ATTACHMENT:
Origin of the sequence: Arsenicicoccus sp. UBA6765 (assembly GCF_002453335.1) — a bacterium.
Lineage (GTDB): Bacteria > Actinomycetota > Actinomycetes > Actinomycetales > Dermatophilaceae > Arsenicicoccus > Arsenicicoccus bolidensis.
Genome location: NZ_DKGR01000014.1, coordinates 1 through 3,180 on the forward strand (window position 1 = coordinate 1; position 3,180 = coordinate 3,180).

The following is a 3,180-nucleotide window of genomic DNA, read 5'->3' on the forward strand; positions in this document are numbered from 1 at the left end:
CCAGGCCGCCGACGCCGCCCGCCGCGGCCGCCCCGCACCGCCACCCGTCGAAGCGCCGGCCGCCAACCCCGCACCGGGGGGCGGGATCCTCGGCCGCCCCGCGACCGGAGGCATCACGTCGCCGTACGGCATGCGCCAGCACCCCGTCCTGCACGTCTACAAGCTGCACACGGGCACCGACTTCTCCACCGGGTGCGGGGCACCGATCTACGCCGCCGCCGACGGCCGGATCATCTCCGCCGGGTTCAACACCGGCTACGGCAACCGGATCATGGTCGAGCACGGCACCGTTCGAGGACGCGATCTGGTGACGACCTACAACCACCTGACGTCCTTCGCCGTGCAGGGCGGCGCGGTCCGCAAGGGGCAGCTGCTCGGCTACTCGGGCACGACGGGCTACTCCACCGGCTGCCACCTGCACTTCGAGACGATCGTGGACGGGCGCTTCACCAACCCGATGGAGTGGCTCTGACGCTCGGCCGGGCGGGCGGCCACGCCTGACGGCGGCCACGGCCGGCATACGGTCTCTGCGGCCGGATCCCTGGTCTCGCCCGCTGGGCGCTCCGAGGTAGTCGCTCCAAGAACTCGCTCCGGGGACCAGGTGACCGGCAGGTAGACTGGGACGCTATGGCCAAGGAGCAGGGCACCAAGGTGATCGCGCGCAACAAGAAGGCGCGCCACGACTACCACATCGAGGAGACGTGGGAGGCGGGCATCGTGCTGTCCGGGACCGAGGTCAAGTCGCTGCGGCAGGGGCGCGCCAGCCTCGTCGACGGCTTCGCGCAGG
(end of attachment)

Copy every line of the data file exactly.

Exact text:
Origin of the sequence: Arsenicicoccus sp. UBA6765 (assembly GCF_002453335.1) — a bacterium.
Lineage (GTDB): Bacteria > Actinomycetota > Actinomycetes > Actinomycetales > Dermatophilaceae > Arsenicicoccus > Arsenicicoccus bolidensis.
Genome location: NZ_DKGR01000014.1, coordinates 1 through 3,180 on the forward strand (window position 1 = coordinate 1; position 3,180 = coordinate 3,180).

The following is a 3,180-nucleotide window of genomic DNA, read 5'->3' on the forward strand; positions in this document are numbered from 1 at the left end:
CCAGGCCGCCGACGCCGCCCGCCGCGGCCGCCCCGCACCGCCACCCGTCGAAGCGCCGGCCGCCAACCCCGCACCGGGGGGCGGGATCCTCGGCCGCCCCGCGACCGGAGGCATCACGTCGCCGTACGGCATGCGCCAGCACCCCGTCCTGCACGTCTACAAGCTGCACACGGGCACCGACTTCTCCACCGGGTGCGGGGCACCGATCTACGCCGCCGCCGACGGCCGGATCATCTCCGCCGGGTTCAACACCGGCTACGGCAACCGGATCATGGTCGAGCACGGCACCGTTCGAGGACGCGATCTGGTGACGACCTACAACCACCTGACGTCCTTCGCCGTGCAGGGCGGCGCGGTCCGCAAGGGGCAGCTGCTCGGCTACTCGGGCACGACGGGCTACTCCACCGGCTGCCACCTGCACTTCGAGACGATCGTGGACGGGCGCTTCACCAACCCGATGGAGTGGCTCTGACGCTCGGCCGGGCGGGCGGCCACGCCTGACGGCGGCCACGGCCGGCATACGGTCTCTGCGGCCGGATCCCTGGTCTCGCCCGCTGGGCGCTCCGAGGTAGTCGCTCCAAGAACTCGCTCCGGGGACCAGGTGACCGGCAGGTAGACTGGGACGCTATGGCCAAGGAGCAGGGCACCAAGGTGATCGCGCGCAACAAGAAGGCGCGCCACGACTACCACATCGAGGAGACGTGGGAGGCGGGCATCGTGCTGTCCGGGACCGAGGTCAAGTCGCTGCGGCAGGGGCGCGCCAGCCTCGTCGACGGCTTCGCGCAGG